We both made assumptions. She assumed that Joy is a boy on account of his short hair. I assumed Joy is a girl on account of the dress. So, as the parental figure of authority, I corrected her assumption, deciding, as I am wont, that my assumptions are right and everyone else’s assumptions are wrong. Please don’t try to correct this assumption. Thanks.

Ironic moment #1: My daughter is frequently mistaken for a boy on account of her short hair and her three-year old hatred of dresses, flower prints or glitter and the color pink. Her proclivity for Lightning McQueen clothing compounds this issue yet her occasional fondness for stick on earrings and nail polish just seems to baffle everyone, even in Echo Park. She knows she’s a girl, and girls wear dresses, so why would she think Joy is a boy?

Ironic moment #2: I’m an aging tomboy who eschews dresses and skirts mostly because that requires bending and shaving my lower legs. Who has the time/flexibility for that noise? I’ve already gathered that if I were a girly girl, my kid would probably follow my lead. But since I’ve also sought out gender-neutral toys, clothes and shoes for my daughter, on account of my dread of ‘princess culture’ and wanting her to choose for herself who she is, it’s all my fault.

Ironic moment #3: I have baby fine useless hair that my mother kept super short when I was a kid. Until I was 14, I was frequently mistaken for a boy, which I hated. And here I am with a tomboy daughter with short hair and gender neutral clothing. While I don’t mind people calling my kid a boy, I worry that she will mind soon. Since she’s a yeller (also my fault, see Old Yeller) someday someone is gonna call her a cute boy and she’s gonna holler, “I’M A GIRL, DAMMIT!” Yes, she has been known to toss a dammit at the end of a sentence, which is…. all my fault.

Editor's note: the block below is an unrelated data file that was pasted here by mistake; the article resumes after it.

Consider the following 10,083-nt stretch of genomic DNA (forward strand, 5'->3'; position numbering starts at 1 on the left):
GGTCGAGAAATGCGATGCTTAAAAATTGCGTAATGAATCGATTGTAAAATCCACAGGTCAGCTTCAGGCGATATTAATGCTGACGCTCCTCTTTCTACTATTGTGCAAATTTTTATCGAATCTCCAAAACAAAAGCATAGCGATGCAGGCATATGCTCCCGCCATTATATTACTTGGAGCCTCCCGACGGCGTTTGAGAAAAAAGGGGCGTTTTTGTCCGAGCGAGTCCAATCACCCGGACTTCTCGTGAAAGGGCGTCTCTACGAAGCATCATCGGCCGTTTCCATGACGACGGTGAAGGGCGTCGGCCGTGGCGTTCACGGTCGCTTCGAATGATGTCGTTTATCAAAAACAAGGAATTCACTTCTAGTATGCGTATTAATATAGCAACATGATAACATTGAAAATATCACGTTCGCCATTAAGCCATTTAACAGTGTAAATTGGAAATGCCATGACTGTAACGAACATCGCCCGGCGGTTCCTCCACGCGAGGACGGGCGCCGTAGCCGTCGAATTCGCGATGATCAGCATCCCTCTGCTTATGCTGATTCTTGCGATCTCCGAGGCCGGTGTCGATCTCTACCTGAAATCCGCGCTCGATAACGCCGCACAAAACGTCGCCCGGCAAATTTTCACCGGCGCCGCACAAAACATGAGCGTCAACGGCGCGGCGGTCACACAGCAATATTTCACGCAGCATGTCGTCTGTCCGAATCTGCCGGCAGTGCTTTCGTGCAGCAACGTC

This Old Mom - Is Joy a Boy?
Then we read a book with this illustration. Grace readily identified all the boys. I asked her how she knew they were boys. Her answer: Because the other two are girls. How does she know that? And why? Does it matter at her age what gender anyone is, including herself?

Nowadays, assumptions about gender are trickier than ever before. Caitlyn Jenner and the TV show Transparent are mainstreaming transgender lives and gender identity issues. I’m more curious about our compulsion to categorize others. Why do people assume Grace’s a boy, instead of simply seeing just another cute kid? Grace has taught me that our desire to label gender starts early in life. I wonder if categorizing a person by gender is learned or innate? Basically, I’m trying to determine if it’s all my fault.

Because Joy isn’t a boy or a girl. Joy is finding creative ways to keep your child in the moment as opposed to disappearing inside a smartphone. Joy is learning that despite all the well-intentioned mistakes and assumptions This Old Mom can make, I have plenty of time and energy to fix those mistakes and make even more. All I know is my Joy is all girl. Even if I’m the only one who knows it.

No Comments

Leave a Reply

Your email address will not be published. Required fields are marked *

This site uses Akismet to reduce spam. Learn how your comment data is processed.